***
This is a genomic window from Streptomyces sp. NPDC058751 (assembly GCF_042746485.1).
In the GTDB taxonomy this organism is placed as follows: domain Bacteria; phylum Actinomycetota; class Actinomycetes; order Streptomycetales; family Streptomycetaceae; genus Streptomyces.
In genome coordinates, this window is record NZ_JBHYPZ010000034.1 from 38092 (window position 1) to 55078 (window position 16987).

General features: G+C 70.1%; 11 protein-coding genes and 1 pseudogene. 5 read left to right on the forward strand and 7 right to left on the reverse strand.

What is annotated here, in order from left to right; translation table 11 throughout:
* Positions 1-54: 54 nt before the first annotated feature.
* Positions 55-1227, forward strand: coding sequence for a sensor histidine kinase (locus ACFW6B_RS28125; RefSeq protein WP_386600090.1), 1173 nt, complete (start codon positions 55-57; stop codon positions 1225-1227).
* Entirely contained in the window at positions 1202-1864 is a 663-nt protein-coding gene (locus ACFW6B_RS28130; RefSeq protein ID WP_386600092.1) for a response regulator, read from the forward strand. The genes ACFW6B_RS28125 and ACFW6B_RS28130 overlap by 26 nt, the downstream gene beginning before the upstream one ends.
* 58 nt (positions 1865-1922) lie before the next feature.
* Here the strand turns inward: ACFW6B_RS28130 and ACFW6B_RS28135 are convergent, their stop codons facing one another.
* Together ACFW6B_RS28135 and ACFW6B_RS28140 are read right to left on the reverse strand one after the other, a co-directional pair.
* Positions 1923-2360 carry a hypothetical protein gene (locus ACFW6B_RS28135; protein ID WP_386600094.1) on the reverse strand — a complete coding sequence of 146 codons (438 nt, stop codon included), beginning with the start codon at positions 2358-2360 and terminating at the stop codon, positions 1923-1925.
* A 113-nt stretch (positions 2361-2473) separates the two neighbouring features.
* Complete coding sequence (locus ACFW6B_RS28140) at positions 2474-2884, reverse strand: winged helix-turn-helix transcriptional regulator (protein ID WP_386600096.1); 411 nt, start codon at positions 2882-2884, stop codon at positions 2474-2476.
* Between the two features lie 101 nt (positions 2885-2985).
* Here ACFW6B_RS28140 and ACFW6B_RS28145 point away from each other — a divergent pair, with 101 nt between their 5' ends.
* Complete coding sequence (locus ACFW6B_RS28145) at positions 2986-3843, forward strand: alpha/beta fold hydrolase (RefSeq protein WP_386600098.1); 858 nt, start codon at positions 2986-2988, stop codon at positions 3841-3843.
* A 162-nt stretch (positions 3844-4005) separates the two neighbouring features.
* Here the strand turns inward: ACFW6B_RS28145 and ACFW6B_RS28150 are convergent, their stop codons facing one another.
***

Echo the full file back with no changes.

This is a genomic window from Streptomyces sp. NPDC058751 (assembly GCF_042746485.1).
In the GTDB taxonomy this organism is placed as follows: domain Bacteria; phylum Actinomycetota; class Actinomycetes; order Streptomycetales; family Streptomycetaceae; genus Streptomyces.
In genome coordinates, this window is record NZ_JBHYPZ010000034.1 from 38092 (window position 1) to 55078 (window position 16987).

General features: G+C 70.1%; 11 protein-coding genes and 1 pseudogene. 5 read left to right on the forward strand and 7 right to left on the reverse strand.

What is annotated here, in order from left to right; translation table 11 throughout:
* Positions 1-54: 54 nt before the first annotated feature.
* Positions 55-1227, forward strand: coding sequence for a sensor histidine kinase (locus ACFW6B_RS28125; RefSeq protein WP_386600090.1), 1173 nt, complete (start codon positions 55-57; stop codon positions 1225-1227).
* Entirely contained in the window at positions 1202-1864 is a 663-nt protein-coding gene (locus ACFW6B_RS28130; RefSeq protein ID WP_386600092.1) for a response regulator, read from the forward strand. The genes ACFW6B_RS28125 and ACFW6B_RS28130 overlap by 26 nt, the downstream gene beginning before the upstream one ends.
* 58 nt (positions 1865-1922) lie before the next feature.
* Here the strand turns inward: ACFW6B_RS28130 and ACFW6B_RS28135 are convergent, their stop codons facing one another.
* Together ACFW6B_RS28135 and ACFW6B_RS28140 are read right to left on the reverse strand one after the other, a co-directional pair.
* Positions 1923-2360 carry a hypothetical protein gene (locus ACFW6B_RS28135; protein ID WP_386600094.1) on the reverse strand — a complete coding sequence of 146 codons (438 nt, stop codon included), beginning with the start codon at positions 2358-2360 and terminating at the stop codon, positions 1923-1925.
* A 113-nt stretch (positions 2361-2473) separates the two neighbouring features.
* Complete coding sequence (locus ACFW6B_RS28140) at positions 2474-2884, reverse strand: winged helix-turn-helix transcriptional regulator (protein ID WP_386600096.1); 411 nt, start codon at positions 2882-2884, stop codon at positions 2474-2476.
* Between the two features lie 101 nt (positions 2885-2985).
* Here ACFW6B_RS28140 and ACFW6B_RS28145 point away from each other — a divergent pair, with 101 nt between their 5' ends.
* Complete coding sequence (locus ACFW6B_RS28145) at positions 2986-3843, forward strand: alpha/beta fold hydrolase (RefSeq protein WP_386600098.1); 858 nt, start codon at positions 2986-2988, stop codon at positions 3841-3843.
* A 162-nt stretch (positions 3844-4005) separates the two neighbouring features.
* Here the strand turns inward: ACFW6B_RS28145 and ACFW6B_RS28150 are convergent, their stop codons facing one another.